1. The primary obstacle to including separated flows in calculation programs is the difficulty of predicting where the separation occurs: the actual separation line on a helicopter fuselage is 3-dimensional, and may be expected to move around during every rotor cycle. To compute this would require detailed 3-D boundary layer calculations, coupled with a 3-D external potential flow. Thereafter, calculating the separated flow would require Navier-Stokes computations, tremendously resource-demanding.
So, in designing the experiment to understand the flow, we fixed the separation line by providing a sharp backward-facing step on the fuselage. The flow over a backstep is a fundamental test case in fluid dynamics, studied for its importance in combustors, river hydrodynamics, and various other applications.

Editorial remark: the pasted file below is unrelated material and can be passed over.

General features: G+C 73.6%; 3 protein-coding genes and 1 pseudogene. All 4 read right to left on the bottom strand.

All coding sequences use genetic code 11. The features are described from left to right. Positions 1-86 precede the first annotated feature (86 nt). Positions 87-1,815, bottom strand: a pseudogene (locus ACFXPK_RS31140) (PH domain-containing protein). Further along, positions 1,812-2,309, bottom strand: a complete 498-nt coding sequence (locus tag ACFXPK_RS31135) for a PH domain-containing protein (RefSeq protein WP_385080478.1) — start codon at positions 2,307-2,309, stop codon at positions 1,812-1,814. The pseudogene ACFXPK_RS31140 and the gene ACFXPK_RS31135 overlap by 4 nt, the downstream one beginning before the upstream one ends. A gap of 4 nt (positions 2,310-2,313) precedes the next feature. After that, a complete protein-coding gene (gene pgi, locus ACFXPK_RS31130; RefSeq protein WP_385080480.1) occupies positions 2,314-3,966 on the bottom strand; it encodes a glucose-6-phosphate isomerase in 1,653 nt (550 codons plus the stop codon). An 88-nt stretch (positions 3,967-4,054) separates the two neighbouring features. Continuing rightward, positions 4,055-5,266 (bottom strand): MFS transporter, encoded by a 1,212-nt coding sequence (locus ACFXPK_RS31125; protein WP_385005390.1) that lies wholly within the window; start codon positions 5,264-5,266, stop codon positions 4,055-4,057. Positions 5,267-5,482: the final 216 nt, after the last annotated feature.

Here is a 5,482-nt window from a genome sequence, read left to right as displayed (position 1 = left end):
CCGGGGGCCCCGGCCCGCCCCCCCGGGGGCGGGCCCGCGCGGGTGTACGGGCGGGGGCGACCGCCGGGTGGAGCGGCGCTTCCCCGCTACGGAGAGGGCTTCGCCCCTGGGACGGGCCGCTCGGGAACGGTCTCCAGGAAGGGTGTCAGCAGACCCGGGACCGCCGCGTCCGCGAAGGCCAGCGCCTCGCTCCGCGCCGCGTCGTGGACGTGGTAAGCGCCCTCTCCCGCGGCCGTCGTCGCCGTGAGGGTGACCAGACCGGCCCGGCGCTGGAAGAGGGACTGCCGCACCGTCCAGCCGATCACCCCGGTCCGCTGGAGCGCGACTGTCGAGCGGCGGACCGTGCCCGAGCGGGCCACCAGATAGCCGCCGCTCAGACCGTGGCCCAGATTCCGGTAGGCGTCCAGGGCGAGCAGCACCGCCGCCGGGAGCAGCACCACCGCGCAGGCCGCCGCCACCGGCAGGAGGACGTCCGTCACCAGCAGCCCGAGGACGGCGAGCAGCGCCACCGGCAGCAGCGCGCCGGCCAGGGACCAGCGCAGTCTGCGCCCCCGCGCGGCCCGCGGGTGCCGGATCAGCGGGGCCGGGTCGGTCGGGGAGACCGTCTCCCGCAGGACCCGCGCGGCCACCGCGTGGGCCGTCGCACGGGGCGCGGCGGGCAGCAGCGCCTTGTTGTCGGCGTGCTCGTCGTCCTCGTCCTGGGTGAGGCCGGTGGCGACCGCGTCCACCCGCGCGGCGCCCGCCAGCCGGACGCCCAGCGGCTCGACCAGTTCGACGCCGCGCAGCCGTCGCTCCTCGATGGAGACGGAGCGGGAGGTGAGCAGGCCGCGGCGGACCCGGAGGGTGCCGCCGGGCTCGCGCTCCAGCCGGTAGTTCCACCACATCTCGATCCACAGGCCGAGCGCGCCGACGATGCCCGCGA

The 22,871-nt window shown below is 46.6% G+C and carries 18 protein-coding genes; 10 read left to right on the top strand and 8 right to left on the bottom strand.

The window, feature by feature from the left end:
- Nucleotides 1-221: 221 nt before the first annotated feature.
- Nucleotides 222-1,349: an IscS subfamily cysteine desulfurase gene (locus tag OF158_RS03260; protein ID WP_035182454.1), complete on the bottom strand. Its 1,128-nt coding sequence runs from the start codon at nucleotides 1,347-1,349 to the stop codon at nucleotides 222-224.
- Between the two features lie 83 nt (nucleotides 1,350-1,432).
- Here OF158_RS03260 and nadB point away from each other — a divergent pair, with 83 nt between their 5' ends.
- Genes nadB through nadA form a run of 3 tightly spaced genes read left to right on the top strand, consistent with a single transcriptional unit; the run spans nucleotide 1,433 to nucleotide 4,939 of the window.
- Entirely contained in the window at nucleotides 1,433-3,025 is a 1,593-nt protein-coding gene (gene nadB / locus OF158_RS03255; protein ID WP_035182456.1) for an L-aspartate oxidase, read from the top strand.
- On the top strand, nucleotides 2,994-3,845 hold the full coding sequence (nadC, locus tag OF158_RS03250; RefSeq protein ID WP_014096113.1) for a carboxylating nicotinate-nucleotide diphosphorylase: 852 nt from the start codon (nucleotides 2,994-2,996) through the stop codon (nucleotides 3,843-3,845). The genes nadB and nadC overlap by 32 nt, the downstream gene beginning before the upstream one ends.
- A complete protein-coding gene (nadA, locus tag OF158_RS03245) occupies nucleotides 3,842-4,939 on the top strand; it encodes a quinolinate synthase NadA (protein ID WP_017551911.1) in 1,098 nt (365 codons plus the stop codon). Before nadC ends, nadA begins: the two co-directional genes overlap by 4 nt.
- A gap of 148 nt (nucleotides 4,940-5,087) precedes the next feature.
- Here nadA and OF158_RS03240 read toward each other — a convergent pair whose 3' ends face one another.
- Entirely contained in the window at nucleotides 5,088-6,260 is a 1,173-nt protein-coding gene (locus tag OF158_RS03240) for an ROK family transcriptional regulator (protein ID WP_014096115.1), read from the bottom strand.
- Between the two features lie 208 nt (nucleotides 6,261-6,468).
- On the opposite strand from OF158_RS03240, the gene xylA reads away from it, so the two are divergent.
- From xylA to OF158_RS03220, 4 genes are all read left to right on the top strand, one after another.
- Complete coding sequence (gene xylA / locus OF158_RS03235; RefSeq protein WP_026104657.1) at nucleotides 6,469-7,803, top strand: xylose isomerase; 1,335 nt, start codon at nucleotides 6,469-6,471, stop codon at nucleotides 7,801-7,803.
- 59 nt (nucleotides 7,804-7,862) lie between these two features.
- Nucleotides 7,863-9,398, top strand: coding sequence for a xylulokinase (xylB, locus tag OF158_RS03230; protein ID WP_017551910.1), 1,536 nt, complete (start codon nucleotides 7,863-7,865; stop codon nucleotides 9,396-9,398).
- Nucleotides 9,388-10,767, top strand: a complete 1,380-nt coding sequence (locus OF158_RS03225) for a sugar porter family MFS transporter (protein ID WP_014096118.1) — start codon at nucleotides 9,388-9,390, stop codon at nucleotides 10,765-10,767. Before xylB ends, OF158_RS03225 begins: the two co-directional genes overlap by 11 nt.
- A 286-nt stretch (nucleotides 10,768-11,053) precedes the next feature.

Our modified test configuration is shown below. We retained the basic hemisphere-cylinder / 2-bladed rotor test configuration, and only removed the aft end of the cylinder, providing the backward-facing step. A set of 4 microphones could be traversed along the narrowed-down part.